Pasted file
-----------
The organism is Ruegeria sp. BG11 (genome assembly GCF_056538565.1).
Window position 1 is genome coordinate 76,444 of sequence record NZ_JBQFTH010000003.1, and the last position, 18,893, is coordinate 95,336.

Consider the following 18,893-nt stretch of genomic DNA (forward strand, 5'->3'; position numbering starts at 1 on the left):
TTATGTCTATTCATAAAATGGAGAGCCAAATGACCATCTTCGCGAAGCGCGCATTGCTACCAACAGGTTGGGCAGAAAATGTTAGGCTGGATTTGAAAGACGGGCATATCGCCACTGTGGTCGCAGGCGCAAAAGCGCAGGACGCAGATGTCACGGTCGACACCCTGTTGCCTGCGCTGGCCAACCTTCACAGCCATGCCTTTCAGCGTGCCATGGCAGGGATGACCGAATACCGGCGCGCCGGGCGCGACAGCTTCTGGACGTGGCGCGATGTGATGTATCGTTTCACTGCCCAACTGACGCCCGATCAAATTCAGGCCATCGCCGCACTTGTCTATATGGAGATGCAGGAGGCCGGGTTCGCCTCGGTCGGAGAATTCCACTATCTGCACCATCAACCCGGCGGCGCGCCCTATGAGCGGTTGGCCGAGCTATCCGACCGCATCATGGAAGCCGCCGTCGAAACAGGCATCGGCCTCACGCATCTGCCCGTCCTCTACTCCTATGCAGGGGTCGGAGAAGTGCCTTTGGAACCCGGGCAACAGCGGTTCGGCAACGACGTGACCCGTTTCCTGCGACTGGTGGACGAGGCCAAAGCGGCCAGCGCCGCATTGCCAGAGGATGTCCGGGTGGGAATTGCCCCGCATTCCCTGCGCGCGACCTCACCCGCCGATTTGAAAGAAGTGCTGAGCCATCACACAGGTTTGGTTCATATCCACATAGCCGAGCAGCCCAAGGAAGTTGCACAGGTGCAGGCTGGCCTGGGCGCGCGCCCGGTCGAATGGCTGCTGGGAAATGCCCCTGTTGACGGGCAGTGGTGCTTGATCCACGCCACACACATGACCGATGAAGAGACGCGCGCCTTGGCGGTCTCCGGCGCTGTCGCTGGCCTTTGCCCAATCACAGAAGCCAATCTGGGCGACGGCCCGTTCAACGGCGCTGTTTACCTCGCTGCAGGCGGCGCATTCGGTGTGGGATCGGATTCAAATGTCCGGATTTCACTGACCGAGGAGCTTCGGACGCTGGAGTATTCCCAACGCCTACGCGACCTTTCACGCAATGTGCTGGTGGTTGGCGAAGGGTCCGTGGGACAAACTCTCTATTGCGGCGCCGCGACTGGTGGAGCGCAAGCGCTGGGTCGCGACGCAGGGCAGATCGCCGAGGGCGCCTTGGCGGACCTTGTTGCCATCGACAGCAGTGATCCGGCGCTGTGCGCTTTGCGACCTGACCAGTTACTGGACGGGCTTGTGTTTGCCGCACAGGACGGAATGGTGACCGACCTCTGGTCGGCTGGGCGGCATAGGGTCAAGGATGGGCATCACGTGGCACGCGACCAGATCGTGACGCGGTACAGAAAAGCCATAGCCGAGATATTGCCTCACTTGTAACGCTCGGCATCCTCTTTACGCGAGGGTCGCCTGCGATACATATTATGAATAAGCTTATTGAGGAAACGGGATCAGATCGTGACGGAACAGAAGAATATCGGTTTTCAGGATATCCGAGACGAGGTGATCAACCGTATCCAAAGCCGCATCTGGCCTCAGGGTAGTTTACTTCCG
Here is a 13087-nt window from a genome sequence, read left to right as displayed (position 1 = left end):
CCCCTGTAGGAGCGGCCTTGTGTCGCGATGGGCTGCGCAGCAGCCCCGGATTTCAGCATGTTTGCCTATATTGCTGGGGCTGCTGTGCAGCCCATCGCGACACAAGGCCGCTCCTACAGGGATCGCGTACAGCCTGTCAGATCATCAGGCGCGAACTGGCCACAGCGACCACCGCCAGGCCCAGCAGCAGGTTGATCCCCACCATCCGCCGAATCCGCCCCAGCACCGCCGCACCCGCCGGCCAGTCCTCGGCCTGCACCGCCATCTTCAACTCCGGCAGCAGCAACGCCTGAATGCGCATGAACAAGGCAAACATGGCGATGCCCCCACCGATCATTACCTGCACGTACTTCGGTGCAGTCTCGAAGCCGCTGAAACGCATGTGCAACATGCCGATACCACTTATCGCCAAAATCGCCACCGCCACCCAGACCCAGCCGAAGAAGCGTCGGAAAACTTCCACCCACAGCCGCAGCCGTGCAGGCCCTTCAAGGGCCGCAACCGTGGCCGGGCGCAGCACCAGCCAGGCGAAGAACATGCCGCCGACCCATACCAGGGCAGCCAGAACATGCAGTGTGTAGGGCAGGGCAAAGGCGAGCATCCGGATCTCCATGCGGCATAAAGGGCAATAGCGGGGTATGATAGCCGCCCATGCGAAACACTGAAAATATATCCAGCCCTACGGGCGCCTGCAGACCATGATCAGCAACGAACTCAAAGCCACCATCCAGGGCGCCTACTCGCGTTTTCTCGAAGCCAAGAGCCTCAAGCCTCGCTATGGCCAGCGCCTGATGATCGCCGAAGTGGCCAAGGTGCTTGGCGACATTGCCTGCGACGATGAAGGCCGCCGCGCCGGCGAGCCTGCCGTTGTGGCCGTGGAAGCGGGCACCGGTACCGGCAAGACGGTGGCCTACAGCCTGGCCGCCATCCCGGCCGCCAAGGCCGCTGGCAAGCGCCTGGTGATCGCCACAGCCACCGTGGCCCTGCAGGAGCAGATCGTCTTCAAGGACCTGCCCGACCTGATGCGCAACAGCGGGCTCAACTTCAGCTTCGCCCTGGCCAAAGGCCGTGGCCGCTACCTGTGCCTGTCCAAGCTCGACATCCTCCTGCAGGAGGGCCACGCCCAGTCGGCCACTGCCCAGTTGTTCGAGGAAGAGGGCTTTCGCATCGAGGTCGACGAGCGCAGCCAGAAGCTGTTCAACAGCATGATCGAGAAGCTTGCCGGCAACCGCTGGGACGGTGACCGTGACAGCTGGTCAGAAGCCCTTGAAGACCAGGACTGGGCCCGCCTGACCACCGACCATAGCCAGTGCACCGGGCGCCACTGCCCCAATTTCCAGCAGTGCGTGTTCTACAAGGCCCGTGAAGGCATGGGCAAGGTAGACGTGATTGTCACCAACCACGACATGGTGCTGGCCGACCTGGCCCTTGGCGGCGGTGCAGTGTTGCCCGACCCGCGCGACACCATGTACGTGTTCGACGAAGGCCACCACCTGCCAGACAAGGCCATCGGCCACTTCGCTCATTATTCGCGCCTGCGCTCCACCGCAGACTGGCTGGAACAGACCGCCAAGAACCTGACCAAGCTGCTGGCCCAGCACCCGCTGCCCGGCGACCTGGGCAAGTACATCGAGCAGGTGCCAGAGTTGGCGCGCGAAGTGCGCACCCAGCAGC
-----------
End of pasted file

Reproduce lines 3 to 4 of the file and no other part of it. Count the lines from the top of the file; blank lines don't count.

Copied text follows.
Consider the following 18,893-nt stretch of genomic DNA (forward strand, 5'->3'; position numbering starts at 1 on the left):
TTATGTCTATTCATAAAATGGAGAGCCAAATGACCATCTTCGCGAAGCGCGCATTGCTACCAACAGGTTGGGCAGAAAATGTTAGGCTGGATTTGAAAGACGGGCATATCGCCACTGTGGTCGCAGGCGCAAAAGCGCAGGACGCAGATGTCACGGTCGACACCCTGTTGCCTGCGCTGGCCAACCTTCACAGCCATGCCTTTCAGCGTGCCATGGCAGGGATGACCGAATACCGGCGCGCCGGGCGCGACAGCTTCTGGACGTGGCGCGATGTGATGTATCGTTTCACTGCCCAACTGACGCCCGATCAAATTCAGGCCATCGCCGCACTTGTCTATATGGAGATGCAGGAGGCCGGGTTCGCCTCGGTCGGAGAATTCCACTATCTGCACCATCAACCCGGCGGCGCGCCCTATGAGCGGTTGGCCGAGCTATCCGACCGCATCATGGAAGCCGCCGTCGAAACAGGCATCGGCCTCACGCATCTGCCCGTCCTCTACTCCTATGCAGGGGTCGGAGAAGTGCCTTTGGAACCCGGGCAACAGCGGTTCGGCAACGACGTGACCCGTTTCCTGCGACTGGTGGACGAGGCCAAAGCGGCCAGCGCCGCATTGCCAGAGGATGTCCGGGTGGGAATTGCCCCGCATTCCCTGCGCGCGACCTCACCCGCCGATTTGAAAGAAGTGCTGAGCCATCACACAGGTTTGGTTCATATCCACATAGCCGAGCAGCCCAAGGAAGTTGCACAGGTGCAGGCTGGCCTGGGCGCGCGCCCGGTCGAATGGCTGCTGGGAAATGCCCCTGTTGACGGGCAGTGGTGCTTGATCCACGCCACACACATGACCGATGAAGAGACGCGCGCCTTGGCGGTCTCCGGCGCTGTCGCTGGCCTTTGCCCAATCACAGAAGCCAATCTGGGCGACGGCCCGTTCAACGGCGCTGTTTACCTCGCTGCAGGCGGCGCATTCGGTGTGGGATCGGATTCAAATGTCCGGATTTCACTGACCGAGGAGCTTCGGACGCTGGAGTATTCCCAACGCCTACGCGACCTTTCACGCAATGTGCTGGTGGTTGGCGAAGGGTCCGTGGGACAAACTCTCTATTGCGGCGCCGCGACTGGTGGAGCGCAAGCGCTGGGTCGCGACGCAGGGCAGATCGCCGAGGGCGCCTTGGCGGACCTTGTTGCCATCGACAGCAGTGATCCGGCGCTGTGCGCTTTGCGACCTGACCAGTTACTGGACGGGCTTGTGTTTGCCGCACAGGACGGAATGGTGACCGACCTCTGGTCGGCTGGGCGGCATAGGGTCAAGGATGGGCATCACGTGGCACGCGACCAGATCGTGACGCGGTACAGAAAAGCCATAGCCGAGATATTGCCTCACTTGTAACGCTCGGCATCCTCTTTACGCGAGGGTCGCCTGCGATACATATTATGAATAAGCTTATTGAGGAAACGGGATCAGATCGTGACGGAACAGAAGAATATCGGTTTTCAGGATATCCGAGACGAGGTGATCAACCGTATCCAAAGCCGCATCTGGCCTCAGGGTAGTTTACTTCCG